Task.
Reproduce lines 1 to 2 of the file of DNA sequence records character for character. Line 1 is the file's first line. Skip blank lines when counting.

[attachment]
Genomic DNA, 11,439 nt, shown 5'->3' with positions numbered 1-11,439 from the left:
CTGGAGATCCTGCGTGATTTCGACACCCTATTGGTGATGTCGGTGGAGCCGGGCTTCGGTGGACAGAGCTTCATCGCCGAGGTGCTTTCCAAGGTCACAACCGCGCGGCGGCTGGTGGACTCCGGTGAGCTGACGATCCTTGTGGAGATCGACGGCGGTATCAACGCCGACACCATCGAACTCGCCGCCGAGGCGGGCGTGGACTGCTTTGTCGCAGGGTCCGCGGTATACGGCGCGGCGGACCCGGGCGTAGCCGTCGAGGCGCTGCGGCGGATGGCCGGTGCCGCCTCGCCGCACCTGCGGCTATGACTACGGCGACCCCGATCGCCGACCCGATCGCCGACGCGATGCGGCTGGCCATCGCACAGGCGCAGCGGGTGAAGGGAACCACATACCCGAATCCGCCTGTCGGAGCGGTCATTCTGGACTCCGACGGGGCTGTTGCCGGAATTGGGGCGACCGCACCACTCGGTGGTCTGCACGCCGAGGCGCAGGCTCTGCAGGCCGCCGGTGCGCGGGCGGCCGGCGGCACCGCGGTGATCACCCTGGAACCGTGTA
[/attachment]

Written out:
Genomic DNA, 11,439 nt, shown 5'->3' with positions numbered 1-11,439 from the left:
CTGGAGATCCTGCGTGATTTCGACACCCTATTGGTGATGTCGGTGGAGCCGGGCTTCGGTGGACAGAGCTTCATCGCCGAGGTGCTTTCCAAGGTCACAACCGCGCGGCGGCTGGTGGACTCCGGTGAGCTGACGATCCTTGTGGAGATCGACGGCGGTATCAACGCCGACACCATCGAACTCGCCGCCGAGGCGGGCGTGGACTGCTTTGTCGCAGGGTCCGCGGTATACGGCGCGGCGGACCCGGGCGTAGCCGTCGAGGCGCTGCGGCGGATGGCCGGTGCCGCCTCGCCGCACCTGCGGCTATGACTACGGCGACCCCGATCGCCGACCCGATCGCCGACGCGATGCGGCTGGCCATCGCACAGGCGCAGCGGGTGAAGGGAACCACATACCCGAATCCGCCTGTCGGAGCGGTCATTCTGGACTCCGACGGGGCTGTTGCCGGAATTGGGGCGACCGCACCACTCGGTGGTCTGCACGCCGAGGCGCAGGCTCTGCAGGCCGCCGGTGCGCGGGCGGCCGGCGGCACCGCGGTGATCACCCTGGAACCGTGTA